FEUD Review: “Abandoned!”


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finally hits the right level of vindictive manipulation in “Abandoned!” allowing both Crawford and Davis to own their personal problems while underscoring the true basis of their hatred. The episode emphasizes the issues of the characters themselves, rather than trying to make a misguided point about misogyny, and the story stands up better with that more personal conflict at the core.

Oh no you cut my lines, I'm feeling faint

Oh no you cut my lines, I’m feeling faint

For the first time in this series, Joan and Bette got to not only air their grievances with each other but they got to do it to each other which was lovely. Their confrontation was slightly hackneyed, but it was so much better than anything else this show has let them do. Crawford throwing a tantrum in her trailer about how no one ever takes her seriously just played as petulant and obnoxious. On the flip side, Davis lamenting to Aldritch that she had to fight her way through on because everyone thought she was ugly was heartbreaking. Perhaps I’m just personally less inclined to feel sorry for Joan frickin’ Crawford but I think they just are still not writing her with hard enough edges. Give me a vicious character with rock-solid motivation and I don’t even love to hate them—I just out and out love them. Joan is way too soft and fragile in this series so when she starts freaking out it feels less like something leaking through cracks in her facade and more like she’s just whining about everything.

That both Bette and Joan got to express to each other what they resented in the other is something that this series needed—particularly because up to this point the show has presented their feud as rooted exclusively in how men view them. They didn’t have any feelings of their own, only the opinions of others. It could have been more nuanced but I’m loathe to complain about the scene because I’m so grateful that it exists at all. I felt like this episode also did a decent of portraying how Crawford and Davis feel persecuted by each other even though they’re absolutely not. Bette being rude at her own party about Joan and Joan left out in the middle of nowhere in her trailer were both strange moments, tonally, but they worked because they demonstrated the level of cruelty they believe the other is capable of.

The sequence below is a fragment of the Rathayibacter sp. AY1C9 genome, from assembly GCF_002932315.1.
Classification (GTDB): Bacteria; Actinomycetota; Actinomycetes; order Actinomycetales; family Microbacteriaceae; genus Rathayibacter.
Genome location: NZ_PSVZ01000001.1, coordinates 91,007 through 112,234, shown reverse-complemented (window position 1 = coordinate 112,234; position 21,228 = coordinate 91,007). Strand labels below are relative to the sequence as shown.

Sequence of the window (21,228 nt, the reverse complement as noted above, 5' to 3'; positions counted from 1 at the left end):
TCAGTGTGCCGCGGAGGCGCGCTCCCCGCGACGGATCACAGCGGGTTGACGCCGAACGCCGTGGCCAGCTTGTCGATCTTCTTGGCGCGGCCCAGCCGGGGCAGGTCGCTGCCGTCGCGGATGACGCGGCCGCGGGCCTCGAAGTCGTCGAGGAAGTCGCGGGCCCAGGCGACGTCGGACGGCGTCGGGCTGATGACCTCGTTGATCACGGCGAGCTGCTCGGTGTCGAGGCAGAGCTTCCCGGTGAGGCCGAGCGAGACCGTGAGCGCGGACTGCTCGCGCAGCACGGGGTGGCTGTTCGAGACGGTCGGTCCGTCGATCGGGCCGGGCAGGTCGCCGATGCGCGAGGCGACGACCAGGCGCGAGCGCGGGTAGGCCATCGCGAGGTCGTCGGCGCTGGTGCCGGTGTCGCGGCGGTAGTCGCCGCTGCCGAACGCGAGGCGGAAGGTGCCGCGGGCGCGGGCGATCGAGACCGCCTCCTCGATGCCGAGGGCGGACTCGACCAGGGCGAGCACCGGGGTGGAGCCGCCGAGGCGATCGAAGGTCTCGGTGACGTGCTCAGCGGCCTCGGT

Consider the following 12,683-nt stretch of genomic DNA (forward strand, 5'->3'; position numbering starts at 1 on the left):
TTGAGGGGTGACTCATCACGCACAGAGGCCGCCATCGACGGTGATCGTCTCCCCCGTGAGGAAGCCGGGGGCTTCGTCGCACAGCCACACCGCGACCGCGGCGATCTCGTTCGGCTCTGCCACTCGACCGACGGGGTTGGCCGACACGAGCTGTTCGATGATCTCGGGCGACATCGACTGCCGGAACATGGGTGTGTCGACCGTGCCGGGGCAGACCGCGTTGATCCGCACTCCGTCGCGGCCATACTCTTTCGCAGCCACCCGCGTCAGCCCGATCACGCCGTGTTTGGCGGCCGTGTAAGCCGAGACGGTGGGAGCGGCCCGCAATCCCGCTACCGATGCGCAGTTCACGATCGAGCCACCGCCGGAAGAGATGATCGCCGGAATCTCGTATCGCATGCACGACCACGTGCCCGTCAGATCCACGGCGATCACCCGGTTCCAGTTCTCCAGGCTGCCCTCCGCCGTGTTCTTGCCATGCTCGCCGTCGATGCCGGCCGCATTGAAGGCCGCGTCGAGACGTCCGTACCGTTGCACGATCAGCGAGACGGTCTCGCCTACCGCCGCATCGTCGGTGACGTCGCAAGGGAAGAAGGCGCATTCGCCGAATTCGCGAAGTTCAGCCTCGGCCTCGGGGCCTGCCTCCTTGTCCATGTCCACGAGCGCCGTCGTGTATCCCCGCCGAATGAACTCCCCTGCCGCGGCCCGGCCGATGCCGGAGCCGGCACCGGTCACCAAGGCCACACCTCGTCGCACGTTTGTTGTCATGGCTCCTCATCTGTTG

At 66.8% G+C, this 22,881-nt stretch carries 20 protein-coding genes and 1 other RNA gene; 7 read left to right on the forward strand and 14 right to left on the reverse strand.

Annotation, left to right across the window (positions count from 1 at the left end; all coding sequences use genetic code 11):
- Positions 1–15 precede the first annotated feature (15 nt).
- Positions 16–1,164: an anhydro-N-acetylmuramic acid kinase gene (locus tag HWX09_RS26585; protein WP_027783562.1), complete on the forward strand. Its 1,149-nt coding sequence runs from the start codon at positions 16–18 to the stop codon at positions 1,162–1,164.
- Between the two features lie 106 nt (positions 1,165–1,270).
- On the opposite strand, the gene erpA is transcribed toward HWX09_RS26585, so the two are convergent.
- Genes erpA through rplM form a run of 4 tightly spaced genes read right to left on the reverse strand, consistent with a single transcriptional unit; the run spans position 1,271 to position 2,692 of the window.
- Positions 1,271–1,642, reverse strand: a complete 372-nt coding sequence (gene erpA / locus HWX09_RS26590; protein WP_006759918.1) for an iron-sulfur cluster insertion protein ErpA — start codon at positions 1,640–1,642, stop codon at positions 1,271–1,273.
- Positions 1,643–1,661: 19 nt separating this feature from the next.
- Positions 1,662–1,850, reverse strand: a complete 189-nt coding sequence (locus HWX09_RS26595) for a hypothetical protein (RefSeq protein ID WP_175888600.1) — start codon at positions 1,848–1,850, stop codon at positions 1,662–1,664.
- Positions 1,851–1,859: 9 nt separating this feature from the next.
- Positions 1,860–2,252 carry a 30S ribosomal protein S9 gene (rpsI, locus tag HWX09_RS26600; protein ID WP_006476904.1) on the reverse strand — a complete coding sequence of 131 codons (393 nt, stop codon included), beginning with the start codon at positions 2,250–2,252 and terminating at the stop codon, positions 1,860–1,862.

The part of this episode that I was terrified they were going to muck up completely was Joan’s behavior regarding Hush… Hush, Sweet Charlotte. The way Feud has treated her to this point I was convinced that they were going to make it seem like Crawford was actually persecuted to the point of actual illness. Instead, they demonstrated well not only that she was faking being sick to hold up but that her strategy backfired on her. She manipulated her way right out of a role. Watching her orchestrate her own downfall was delightful, especially after putting up with her hamming around for the entire series while lamenting her lot in life. Crawford getting recast was like a spoiled child getting their comeuppance, and I already knew it was coming. The photo shoot on the Coca-Cola chest was a doubly satisfying nail in that coffin. To be honest, I can’t gauge the overall tone of this show at all, though. It spent so long focusing on Joan and her machinations that it positioned her as a hero to Bette Davis’ villain. The problem with that is that Davis is written better, is more compelling, and Sarandon is playing her more effectively yet they’ve given her less screentime. There shouldn’t even be heroes and villains in this—they should all just be crazy catty divas. That makes Joan’s fall from grace play a bit strangely considering the previous episodes, though it’s no less satisfying.